By Alex Berkman
America has lost a true legend. On Friday, September 18, Supreme Court Justice Ruth Bader Ginsburg (RBG) died of pancreatic cancer. Ginsburg, who served honorably on the Supreme Court for 27 years, really did live an incredible life. A hero of the underdog, she used her platform to advocate for minority groups like American Indians, gender equality issues, and women’s rights. Currently, RBG lies in repose outside of the Supreme Court for thousands to come and pay their respects. Yes, the commemoration of her legacy has drawn national attention, but it was her last dying wish, yes you heard that right, her last dying wish that has created such a stir within the political world.
In the final days of Ginsburg’s life, her granddaughter Clara Spera asked her if there was anything “she wanted to say to the public, to anyone, that wasn’t already out there.” She said there was. “My most fervent wish is that I will not be replaced until a new president is installed.” For someone who lacks knowledge of the Justice replacement procedures, this statement may hold little significance. So, if this is you, here’s a little lesson for you on the Judicial Branch.
When a Supreme Court Justice passes away or resigns, the president can nominate a new Justice. Importantly though, the Senate must first sanction this nomination before a Justice can serve their life term.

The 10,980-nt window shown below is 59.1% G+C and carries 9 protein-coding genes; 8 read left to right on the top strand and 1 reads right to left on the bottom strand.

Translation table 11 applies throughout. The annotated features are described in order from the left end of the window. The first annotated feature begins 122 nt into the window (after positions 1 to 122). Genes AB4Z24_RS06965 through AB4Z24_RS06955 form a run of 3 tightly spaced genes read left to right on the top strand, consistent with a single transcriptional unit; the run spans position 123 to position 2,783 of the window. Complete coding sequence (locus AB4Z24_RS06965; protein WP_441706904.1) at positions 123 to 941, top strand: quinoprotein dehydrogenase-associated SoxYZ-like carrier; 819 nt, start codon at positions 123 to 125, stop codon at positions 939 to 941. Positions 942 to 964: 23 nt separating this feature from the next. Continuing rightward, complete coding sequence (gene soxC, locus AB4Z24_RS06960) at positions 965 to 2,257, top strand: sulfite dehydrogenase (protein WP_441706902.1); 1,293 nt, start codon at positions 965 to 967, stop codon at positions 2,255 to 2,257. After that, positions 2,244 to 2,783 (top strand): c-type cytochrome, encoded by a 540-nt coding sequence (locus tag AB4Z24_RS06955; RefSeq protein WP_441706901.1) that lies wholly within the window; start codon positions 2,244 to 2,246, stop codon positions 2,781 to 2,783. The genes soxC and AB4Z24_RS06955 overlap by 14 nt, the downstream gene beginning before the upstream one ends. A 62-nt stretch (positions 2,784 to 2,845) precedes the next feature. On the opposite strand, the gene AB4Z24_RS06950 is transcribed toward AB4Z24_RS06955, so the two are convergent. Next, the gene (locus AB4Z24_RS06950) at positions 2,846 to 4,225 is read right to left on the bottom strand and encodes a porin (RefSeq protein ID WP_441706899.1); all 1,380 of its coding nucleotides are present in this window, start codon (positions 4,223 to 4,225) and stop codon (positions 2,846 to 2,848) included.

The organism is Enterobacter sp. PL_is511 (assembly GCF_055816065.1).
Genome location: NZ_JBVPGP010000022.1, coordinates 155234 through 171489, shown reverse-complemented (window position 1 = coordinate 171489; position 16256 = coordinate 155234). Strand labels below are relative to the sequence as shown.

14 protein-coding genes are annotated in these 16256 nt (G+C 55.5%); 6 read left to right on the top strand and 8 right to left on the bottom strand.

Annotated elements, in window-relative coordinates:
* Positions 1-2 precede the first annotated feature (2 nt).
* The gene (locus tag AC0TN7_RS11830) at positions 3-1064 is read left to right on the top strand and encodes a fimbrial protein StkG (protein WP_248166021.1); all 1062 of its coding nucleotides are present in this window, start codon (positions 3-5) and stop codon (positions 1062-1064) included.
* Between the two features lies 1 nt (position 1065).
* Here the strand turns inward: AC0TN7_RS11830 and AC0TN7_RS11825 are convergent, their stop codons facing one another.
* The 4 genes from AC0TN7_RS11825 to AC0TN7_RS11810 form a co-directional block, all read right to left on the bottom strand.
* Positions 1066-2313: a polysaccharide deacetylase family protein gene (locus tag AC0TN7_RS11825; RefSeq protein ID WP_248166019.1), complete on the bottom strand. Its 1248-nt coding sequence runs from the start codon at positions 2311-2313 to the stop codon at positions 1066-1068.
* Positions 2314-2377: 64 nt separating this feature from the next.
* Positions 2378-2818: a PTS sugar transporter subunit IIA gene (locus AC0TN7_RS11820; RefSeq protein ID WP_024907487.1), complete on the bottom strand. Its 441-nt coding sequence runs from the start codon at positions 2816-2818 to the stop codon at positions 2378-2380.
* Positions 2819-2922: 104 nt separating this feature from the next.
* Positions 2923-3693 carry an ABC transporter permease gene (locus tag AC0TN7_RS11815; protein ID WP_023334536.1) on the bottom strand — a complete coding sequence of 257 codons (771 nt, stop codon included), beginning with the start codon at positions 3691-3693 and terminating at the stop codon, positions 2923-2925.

Since the current president and senate majority are Republican, it would be relatively easy to insert a new, perhaps conservative, Justice into the Supreme Court. So, yes, the death of Ruth Bader Ginsburg was a tremendous loss for all of humanity, but it was also a major blow for liberals. The addition of a conservative would signify a further swing to the right, which would have immense ramifications on Supreme Court rulings.
While President Trump has not openly stated it, the belief is that the Republican party will make a strong push to nominate and confirm a new Supreme Court Justice before election day. As you might expect, liberals are NOT happy. The point that they, including Senate minority leader Chuck Schumer, have made in opposition of a potential nomination is that “The American people should have a voice in the selection of their next Supreme Court Justice.” Liberals have also insisted we do the moral thing and honor RBG’s dying wish.
As part of this debate, partisans have pointed to the precedents set back in 2016. When Justice Antonin Scalia passed away in February 2016, then-President Barack Obama nominated Merrick Garland to take his place. Unsurprisingly, the Republican Senate shot down this nomination, pointing to the belief that the next president, and them only, should be the one to appoint the next Justice. Sounds familiar right?
Yes, Republicans flip flopped their viewpoint on this matter but so did Democrats. There is no such thing as partisanship without hypocrisy; and as frustrating as it is, most politicians are solely looking out for their own best interests. The system is flawed; and unfortunately, we just have to accept that. Regardless, It sure will be fascinating to see how this all plays itself out.